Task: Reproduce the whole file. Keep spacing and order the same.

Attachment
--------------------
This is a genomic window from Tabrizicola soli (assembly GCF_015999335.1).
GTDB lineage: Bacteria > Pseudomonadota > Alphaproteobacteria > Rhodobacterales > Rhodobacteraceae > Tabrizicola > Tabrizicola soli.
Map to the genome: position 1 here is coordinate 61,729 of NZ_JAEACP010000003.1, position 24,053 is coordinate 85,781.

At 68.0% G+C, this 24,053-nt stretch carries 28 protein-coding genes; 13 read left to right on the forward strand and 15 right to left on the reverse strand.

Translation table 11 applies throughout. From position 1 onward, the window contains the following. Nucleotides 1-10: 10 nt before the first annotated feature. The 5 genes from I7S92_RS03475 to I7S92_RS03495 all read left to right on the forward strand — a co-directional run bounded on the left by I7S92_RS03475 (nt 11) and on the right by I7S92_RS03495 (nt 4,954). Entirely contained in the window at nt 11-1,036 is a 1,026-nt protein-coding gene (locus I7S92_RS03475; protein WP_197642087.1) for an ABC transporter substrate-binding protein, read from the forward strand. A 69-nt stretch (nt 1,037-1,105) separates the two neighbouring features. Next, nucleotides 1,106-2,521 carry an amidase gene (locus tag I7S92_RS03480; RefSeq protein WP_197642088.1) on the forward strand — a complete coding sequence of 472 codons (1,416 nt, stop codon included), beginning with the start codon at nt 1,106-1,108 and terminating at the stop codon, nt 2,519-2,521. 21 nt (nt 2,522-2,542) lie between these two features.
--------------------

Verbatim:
This is a genomic window from Tabrizicola soli (assembly GCF_015999335.1).
GTDB lineage: Bacteria > Pseudomonadota > Alphaproteobacteria > Rhodobacterales > Rhodobacteraceae > Tabrizicola > Tabrizicola soli.
Map to the genome: position 1 here is coordinate 61,729 of NZ_JAEACP010000003.1, position 24,053 is coordinate 85,781.

At 68.0% G+C, this 24,053-nt stretch carries 28 protein-coding genes; 13 read left to right on the forward strand and 15 right to left on the reverse strand.

Translation table 11 applies throughout. From position 1 onward, the window contains the following. Nucleotides 1-10: 10 nt before the first annotated feature. The 5 genes from I7S92_RS03475 to I7S92_RS03495 all read left to right on the forward strand — a co-directional run bounded on the left by I7S92_RS03475 (nt 11) and on the right by I7S92_RS03495 (nt 4,954). Entirely contained in the window at nt 11-1,036 is a 1,026-nt protein-coding gene (locus I7S92_RS03475; protein WP_197642087.1) for an ABC transporter substrate-binding protein, read from the forward strand. A 69-nt stretch (nt 1,037-1,105) separates the two neighbouring features. Next, nucleotides 1,106-2,521 carry an amidase gene (locus tag I7S92_RS03480; RefSeq protein WP_197642088.1) on the forward strand — a complete coding sequence of 472 codons (1,416 nt, stop codon included), beginning with the start codon at nt 1,106-1,108 and terminating at the stop codon, nt 2,519-2,521. 21 nt (nt 2,522-2,542) lie between these two features.